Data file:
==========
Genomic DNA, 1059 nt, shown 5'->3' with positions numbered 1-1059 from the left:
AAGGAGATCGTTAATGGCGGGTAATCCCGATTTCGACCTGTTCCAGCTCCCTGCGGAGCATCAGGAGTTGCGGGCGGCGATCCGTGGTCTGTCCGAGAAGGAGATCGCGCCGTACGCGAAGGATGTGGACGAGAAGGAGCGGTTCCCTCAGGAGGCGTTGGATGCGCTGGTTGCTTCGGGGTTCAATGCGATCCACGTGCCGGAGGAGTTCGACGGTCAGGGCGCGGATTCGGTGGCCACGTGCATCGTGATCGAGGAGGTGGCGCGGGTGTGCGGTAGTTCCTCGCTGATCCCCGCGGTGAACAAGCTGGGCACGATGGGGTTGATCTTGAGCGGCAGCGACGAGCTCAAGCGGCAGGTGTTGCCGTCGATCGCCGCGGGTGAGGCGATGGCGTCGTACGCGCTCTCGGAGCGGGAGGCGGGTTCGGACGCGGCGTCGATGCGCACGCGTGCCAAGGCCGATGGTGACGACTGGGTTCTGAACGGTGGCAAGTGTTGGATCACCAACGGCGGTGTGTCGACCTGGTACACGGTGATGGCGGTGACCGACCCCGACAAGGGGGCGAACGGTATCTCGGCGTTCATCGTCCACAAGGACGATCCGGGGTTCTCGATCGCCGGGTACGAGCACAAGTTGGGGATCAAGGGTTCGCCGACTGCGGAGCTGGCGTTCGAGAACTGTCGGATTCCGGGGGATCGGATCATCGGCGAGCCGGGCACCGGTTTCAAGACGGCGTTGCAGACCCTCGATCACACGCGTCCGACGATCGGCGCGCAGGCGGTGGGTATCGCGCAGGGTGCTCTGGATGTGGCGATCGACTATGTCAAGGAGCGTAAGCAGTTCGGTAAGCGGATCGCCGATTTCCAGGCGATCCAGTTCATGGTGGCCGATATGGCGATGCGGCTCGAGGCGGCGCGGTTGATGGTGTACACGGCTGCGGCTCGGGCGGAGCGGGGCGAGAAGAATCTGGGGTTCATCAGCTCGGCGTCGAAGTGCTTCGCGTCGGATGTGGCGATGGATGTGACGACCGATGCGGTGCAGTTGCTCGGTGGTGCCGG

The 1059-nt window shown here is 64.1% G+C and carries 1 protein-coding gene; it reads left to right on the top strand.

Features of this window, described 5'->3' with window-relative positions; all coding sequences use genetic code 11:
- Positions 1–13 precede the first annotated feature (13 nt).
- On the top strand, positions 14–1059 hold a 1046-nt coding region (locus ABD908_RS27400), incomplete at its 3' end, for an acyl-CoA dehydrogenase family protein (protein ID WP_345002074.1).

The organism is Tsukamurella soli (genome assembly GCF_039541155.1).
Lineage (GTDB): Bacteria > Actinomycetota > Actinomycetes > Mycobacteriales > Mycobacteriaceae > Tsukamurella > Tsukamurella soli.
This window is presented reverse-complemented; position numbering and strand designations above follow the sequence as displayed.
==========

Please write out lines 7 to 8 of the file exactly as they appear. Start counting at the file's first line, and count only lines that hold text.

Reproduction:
The organism is Tsukamurella soli (genome assembly GCF_039541155.1).
Lineage (GTDB): Bacteria > Actinomycetota > Actinomycetes > Mycobacteriales > Mycobacteriaceae > Tsukamurella > Tsukamurella soli.